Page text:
Connect to country – hear the recollections of local Aboriginal elders giving a unique and thought-provoking insight into the history of the Gascoyne region at Gwoonwardu Mia Aboriginal Heritage and Cultural Centre.
If you’re looking to get cultured on your road trip along the Coral Coast, visit Carnarvon for a cultural awakening. WA’s coastal darling just received a bit more colour thanks to the latest exhibition at Gwoonwardu Mia Aboriginal Heritage and Cultural Centre.
Launched in National Reconciliation Week, the region’s cultural hub has unveiled two new permanent exhibits: an audio-visual exhibit called Untouchable Stories of the Gascoyne and a state-of-the-art touch table that brings to life Gwoonwardu Ganyarra, the swirling waters of the Gascoyne. Both exhibitions shine a light on the people and stories of the Gascoyne in a fresh and engaging way using digital technology to help preserve these precious memories for future generations.
Emotions will be stirred as Untouchable Stories of the Gascoyne features incredible stories from Aboriginal elders representing the five language groups in the Gascoyne: Yinggarda, Bayungu, Malgana, Thadgari and Thalanyji. Elders Gwen Peck, Betty Fletcher, Bella Randall, John Dale, and Thomas Dodd from each respective language group share their childhood memories and first-hand perspectives in touching audio, reflecting on their time growing up in the region.
Renowned designer Scott Watson from Multistory has helped bring each extraordinary story to life with the heartfelt recordings complemented with captivating imagery. The sensory overload encourages visitors to become fully immersed and develop a meaningful connection to country.
Each story has been curated by centre curators Antoinette Roe and Norma Lee. They both developed their curating skills during their participation in the 2021 WA Museum Emerging Curators program in partnership with the National Museum, with a focus on providing professional training in Museum practices and developing collaborative partnerships for Western Australian First Nation’s people.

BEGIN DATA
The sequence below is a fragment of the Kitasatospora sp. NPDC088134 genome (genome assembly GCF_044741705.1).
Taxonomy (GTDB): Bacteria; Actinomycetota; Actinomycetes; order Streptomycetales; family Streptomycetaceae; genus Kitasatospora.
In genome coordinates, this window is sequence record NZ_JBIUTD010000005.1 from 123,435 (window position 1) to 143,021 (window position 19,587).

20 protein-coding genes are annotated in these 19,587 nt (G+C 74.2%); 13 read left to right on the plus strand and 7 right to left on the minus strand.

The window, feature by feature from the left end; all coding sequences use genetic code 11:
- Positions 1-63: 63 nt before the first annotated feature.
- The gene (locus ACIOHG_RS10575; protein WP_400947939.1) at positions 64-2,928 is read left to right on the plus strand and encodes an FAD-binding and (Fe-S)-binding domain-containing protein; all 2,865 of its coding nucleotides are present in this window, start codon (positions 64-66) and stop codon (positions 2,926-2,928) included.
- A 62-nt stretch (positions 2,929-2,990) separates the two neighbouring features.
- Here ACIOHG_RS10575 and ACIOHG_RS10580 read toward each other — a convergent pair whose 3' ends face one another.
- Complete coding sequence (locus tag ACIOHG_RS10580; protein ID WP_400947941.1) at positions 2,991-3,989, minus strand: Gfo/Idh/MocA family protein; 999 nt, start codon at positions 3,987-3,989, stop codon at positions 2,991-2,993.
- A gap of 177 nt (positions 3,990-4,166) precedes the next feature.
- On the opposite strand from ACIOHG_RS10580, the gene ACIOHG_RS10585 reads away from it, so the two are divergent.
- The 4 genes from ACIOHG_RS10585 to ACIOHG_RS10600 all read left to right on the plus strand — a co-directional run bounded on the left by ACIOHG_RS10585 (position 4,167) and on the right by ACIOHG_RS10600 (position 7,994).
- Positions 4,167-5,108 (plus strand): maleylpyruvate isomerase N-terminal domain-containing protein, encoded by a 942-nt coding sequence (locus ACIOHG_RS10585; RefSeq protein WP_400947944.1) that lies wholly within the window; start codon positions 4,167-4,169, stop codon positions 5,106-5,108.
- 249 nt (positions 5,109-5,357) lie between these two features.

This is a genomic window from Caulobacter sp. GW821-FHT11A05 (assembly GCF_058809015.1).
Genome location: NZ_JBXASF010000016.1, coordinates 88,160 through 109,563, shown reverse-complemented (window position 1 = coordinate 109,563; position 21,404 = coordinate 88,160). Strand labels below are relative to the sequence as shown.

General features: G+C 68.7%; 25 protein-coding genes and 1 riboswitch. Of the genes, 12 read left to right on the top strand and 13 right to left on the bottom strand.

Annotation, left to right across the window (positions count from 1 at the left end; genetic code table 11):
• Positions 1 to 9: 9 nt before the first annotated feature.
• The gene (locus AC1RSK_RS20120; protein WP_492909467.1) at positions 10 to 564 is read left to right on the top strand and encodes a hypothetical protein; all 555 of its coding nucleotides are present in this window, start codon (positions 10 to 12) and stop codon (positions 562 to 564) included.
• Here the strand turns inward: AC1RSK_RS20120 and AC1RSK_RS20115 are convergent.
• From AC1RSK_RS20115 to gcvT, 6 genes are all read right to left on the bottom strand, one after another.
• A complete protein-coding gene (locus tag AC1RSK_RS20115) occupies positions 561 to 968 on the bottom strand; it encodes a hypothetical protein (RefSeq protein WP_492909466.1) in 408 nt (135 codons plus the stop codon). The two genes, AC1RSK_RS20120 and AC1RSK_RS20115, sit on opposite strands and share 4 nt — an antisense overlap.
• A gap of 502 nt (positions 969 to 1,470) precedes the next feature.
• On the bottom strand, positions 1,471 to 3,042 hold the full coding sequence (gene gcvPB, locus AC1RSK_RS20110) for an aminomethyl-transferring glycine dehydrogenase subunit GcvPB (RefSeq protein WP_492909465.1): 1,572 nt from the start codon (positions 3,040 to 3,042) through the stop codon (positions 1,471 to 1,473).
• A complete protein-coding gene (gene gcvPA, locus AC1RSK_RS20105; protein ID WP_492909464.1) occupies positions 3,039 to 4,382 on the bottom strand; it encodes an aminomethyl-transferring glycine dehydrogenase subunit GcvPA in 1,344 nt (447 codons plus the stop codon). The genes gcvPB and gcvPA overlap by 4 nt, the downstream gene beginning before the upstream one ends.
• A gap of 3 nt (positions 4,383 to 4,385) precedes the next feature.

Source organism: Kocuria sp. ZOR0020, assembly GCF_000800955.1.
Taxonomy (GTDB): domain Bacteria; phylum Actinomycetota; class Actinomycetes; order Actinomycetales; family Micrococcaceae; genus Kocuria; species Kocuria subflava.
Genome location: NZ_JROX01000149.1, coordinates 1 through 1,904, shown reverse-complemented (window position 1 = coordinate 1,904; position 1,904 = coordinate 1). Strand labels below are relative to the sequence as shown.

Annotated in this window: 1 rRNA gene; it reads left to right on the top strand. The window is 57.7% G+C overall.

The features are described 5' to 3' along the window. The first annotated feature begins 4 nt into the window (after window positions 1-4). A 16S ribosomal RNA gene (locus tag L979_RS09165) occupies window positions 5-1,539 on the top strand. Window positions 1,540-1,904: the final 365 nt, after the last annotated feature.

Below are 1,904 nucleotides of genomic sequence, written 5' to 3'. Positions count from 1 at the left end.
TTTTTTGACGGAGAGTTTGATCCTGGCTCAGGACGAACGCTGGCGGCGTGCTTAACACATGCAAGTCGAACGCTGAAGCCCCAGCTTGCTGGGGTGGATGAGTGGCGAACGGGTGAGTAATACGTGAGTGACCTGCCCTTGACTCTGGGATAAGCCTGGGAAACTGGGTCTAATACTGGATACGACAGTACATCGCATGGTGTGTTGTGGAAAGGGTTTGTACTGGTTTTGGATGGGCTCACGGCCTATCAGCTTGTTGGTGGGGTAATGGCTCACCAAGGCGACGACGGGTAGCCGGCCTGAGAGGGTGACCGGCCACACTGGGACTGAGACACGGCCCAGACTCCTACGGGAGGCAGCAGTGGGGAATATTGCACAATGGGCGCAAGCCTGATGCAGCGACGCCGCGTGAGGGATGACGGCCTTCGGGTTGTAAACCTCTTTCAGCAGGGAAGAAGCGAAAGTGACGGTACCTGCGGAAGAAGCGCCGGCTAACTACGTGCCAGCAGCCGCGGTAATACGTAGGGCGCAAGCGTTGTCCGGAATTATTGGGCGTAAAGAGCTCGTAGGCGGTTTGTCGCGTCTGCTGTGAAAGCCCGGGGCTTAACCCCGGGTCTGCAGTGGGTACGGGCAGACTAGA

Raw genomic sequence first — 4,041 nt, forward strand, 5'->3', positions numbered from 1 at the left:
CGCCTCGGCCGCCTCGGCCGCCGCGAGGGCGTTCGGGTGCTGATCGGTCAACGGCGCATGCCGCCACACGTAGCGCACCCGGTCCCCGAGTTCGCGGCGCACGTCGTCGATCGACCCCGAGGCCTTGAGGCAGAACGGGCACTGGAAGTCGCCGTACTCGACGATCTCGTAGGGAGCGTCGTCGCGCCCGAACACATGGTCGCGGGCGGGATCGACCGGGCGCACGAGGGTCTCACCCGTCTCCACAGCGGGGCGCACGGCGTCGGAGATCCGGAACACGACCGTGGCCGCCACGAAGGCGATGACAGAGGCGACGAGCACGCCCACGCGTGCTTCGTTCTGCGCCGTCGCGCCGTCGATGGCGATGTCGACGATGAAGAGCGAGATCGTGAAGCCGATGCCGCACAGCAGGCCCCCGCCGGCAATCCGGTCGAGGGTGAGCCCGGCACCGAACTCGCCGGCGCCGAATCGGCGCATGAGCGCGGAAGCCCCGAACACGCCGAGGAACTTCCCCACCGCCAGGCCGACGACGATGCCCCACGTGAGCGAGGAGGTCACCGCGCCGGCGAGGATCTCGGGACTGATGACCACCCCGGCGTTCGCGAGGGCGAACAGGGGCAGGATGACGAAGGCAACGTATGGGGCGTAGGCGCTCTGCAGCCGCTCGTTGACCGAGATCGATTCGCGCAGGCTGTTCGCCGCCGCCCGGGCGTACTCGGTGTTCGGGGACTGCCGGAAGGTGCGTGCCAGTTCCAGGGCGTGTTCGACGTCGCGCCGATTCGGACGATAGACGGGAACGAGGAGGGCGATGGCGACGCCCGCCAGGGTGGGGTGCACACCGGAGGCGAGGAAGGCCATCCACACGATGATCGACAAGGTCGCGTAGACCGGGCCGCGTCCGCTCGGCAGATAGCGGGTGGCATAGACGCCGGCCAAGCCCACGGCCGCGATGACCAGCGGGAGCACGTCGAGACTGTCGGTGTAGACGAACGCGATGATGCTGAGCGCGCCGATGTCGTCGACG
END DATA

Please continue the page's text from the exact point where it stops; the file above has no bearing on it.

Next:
“We are privileged to have put this exhibition together to give our visitors an experience they will never forget. It was an honour to record my Elders and listen to their stories from back in the day. It is also for the future generations to look, listen and learn from our elders that are here with us today,” Antoinette said.
“The elders have been so happy with how the exhibition has come together and they hope their stories inspire generations and visitors to the centre.”
To complement the audio exhibit, the centre has added a new interactive touch table of the Dreamtime Story of the swirling waters of the Gascoyne or Gwoonwardu Ganyarra. The touch table tells the Aboriginal story of two sacred saltwater and freshwater snakes, Bubawari and Jingabirdi and how their relationship affected the land and waterways around the Gascoyne.
When you visit Gwoonwardu Mia, make sure to take note of the other exciting changes happening around the centre. The soul-nurturing hub will soon open a new gallery space and give its gardens a makeover, so watch this space. This is all in addition to the cultural hub’s onsite art store and cafe, making it the perfect place to be inspired in Carnarvon. Start planning your trip to Carnarvon by checking out our top things to do in Carnarvon.
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